I came up with a new public relations (PR) concept for Malacanang. I call it the Flypaper Trick. To understand this trick, a brief explanation of how flypaper works is in order. Flypaper is a sheet of paper coated with a strong adhesive that attracts flies that happen to be buzzing around. A fly that alights on it gets stuck onto the adhesive. The more it struggles, the more it gets stuck. Suffice to say, flies stuck on flypaper eventually die.
The PR Flypaper Trick involves laying out the social media equivalent of flypaper to attract the buzz of “Netizens” presuming to be part of the political discourse. Currently there are a number of such flypaper sheets already laid out and have snared quite a number of bug-brained Filipino Netizens. These are:
– Mocha Uson’s Mayon Volcano location gaffe
– The UST Alumni Association’s Mocha Uson imbroglio
– Maria Ressa’s “press freedom” fear mongering
– Jover Laurio’s blog
– Martial Law fear mongering
– “Fake News”
– Internet “trolls” and “bots”
– Cold War era Communist rhetoric
One could bet good money that just the above eight “issues” collectively attract at least 80 percent of social media political chatter. Easily. This means that only 20 percent (at most) of social media “social justice warriors” (SJWs) are on the ball when it comes to discussing the important stuff, or stuff that ordinary Filipinos give a hoot about.
If we step back even further, the whole ecosystem of politics-related chatter on Philippine social media probably accounts for just 10 percent of overall chatter, with a full 90 percent focused on showbiz and lifestyle topics. This can easily be gleaned from the topics that routinely make up the top ten “trending” topics — mostly stuff about Maine Mendoza and her “Aldub” franchise, Korean K-Pop and telenovelas, and one or the other branded showbiz “love teams”.
In short, just 20 percent of 10 percent (or a measly 2 percent) of overall social media chatter has to do with the truly hard-hitting topics of national consequence. That’s quite disturbing, to say the least.
Or is it?
What are the “big issues” serious SJWs ought to be discussing then? Blogger Kat Stuart Santiago tabled a list of eight “serious” topics that, she asserts, serious political discussionists should be, well, discussing.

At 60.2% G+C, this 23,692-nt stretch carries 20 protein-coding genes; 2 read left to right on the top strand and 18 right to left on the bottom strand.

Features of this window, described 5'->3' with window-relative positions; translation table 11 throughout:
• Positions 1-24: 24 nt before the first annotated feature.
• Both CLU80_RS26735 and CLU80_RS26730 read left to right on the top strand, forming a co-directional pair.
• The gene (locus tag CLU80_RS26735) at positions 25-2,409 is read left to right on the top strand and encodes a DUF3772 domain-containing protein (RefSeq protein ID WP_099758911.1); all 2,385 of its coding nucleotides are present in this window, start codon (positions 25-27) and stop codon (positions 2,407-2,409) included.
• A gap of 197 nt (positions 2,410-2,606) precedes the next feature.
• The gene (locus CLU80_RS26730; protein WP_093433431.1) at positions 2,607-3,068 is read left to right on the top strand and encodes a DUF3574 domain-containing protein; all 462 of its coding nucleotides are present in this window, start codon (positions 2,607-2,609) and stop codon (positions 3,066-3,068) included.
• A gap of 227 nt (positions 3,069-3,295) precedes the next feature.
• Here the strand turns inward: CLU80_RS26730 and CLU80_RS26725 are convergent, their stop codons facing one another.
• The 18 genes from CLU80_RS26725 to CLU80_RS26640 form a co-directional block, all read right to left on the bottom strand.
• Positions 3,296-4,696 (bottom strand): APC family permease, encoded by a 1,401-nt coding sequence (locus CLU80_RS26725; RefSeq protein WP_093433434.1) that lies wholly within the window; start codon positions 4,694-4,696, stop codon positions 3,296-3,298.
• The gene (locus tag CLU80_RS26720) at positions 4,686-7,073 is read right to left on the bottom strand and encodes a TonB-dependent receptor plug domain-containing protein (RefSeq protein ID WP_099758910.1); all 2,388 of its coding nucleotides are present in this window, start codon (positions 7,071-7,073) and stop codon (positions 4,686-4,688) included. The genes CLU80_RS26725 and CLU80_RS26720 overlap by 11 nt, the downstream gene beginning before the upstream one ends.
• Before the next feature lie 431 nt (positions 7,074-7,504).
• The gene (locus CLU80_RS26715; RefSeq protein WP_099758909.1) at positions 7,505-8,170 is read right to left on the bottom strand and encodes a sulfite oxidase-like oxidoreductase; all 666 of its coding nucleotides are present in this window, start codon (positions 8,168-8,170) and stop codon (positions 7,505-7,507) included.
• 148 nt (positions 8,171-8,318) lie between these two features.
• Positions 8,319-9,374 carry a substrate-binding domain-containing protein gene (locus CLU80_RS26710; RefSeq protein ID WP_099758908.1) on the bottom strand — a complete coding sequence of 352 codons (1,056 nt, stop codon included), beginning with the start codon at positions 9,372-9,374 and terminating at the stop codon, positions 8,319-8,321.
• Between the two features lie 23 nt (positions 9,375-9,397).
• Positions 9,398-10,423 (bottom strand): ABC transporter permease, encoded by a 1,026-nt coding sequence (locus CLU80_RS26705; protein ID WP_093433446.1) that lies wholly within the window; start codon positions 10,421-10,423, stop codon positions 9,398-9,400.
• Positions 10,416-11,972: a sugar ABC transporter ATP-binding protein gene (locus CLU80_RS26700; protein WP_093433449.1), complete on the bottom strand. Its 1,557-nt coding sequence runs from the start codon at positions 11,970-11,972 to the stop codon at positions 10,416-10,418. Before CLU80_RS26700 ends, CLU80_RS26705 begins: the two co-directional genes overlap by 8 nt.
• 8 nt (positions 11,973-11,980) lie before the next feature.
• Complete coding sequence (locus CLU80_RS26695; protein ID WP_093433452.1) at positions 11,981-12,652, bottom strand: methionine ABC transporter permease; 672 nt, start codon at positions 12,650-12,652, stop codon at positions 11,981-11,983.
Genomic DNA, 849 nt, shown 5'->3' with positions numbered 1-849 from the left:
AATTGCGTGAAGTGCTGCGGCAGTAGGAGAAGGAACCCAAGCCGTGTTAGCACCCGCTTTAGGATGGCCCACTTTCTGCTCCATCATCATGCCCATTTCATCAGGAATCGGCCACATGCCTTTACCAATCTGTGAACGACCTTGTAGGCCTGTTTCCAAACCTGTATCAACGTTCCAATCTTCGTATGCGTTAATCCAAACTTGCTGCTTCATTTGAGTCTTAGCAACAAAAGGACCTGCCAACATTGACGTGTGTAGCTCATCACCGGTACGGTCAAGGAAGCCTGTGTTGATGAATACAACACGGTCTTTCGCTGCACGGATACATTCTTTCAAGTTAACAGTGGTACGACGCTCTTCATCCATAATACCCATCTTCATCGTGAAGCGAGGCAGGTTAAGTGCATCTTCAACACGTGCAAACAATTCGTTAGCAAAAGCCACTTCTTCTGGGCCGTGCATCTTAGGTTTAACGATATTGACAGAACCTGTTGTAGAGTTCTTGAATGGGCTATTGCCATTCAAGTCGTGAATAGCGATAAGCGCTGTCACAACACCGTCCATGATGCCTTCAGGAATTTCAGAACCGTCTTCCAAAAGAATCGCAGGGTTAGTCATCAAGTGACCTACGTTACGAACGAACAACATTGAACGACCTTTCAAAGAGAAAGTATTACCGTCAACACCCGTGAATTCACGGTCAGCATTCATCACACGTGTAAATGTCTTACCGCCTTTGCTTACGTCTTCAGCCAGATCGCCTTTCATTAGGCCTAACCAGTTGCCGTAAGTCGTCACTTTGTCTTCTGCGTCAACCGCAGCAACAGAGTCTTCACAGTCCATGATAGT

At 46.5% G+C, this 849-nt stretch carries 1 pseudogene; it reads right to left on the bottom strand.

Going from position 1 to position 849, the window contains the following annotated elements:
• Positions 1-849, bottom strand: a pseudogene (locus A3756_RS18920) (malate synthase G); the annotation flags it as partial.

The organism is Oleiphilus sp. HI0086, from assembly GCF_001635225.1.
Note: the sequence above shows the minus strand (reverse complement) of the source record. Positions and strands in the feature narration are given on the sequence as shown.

(1) Provincial militarisation and its “victims”, the peasants and indigenous minorities
(2) The Bangsamoro Basic Law
(3) Charter Change and its “railroading” by the House
(4) Bong Go and the frigates
(5) The junking (finally!) of the jeepney
(6) Tax reform and its supposed effect on “the poor”
(7) The Dengvaxia debacle
(8) The wealth and lifestyle of the Duterte kiddies
Presumably, these are “important” because they could make or break the Philippines’ journey to future national prosperity (i.e. the same journey from Third World to First World that Singapore had completed). This means that the real test of how important these are in this context is whether resolving them or allowing them to fester will actually pave the way — or serve as roadblocks — to achieving national prosperity.
A good exercise then would be to rate these on a scale from one to ten with a “10” representing very strong determinant of future national prosperity and a “1” representing no impact on future national prosperity. To make things simple, let’s measure “national prosperity” on the basis of an archaic but still widely-accepted indicator of average individual economic power — the old reliable per capita income metric.
So, for brevity’s sake, we can frame the challenge using a simple question:
Will resolving the above eight “important” issues result in an uplift of Filipinos’ per capita income over the foreseeable future?
The results (assuming the question is answered in an intellctually honest manner) will likely surprise garden-variety SJWs and open up an even more important question. If 80 percent of the political discourse is invested in the discussion of Flypaper Topcs, and just 2 percent of overall social media chatter is around “important topics” of dubious consequence from the perspective of building national economic power, what forces outside of “democratic politics” drives (or hinders) economic progress?
Now there is an important challenge — framing a truly intelligent discourse that delivers results to the average Filipino where it matters: their wallets and bank accounts.
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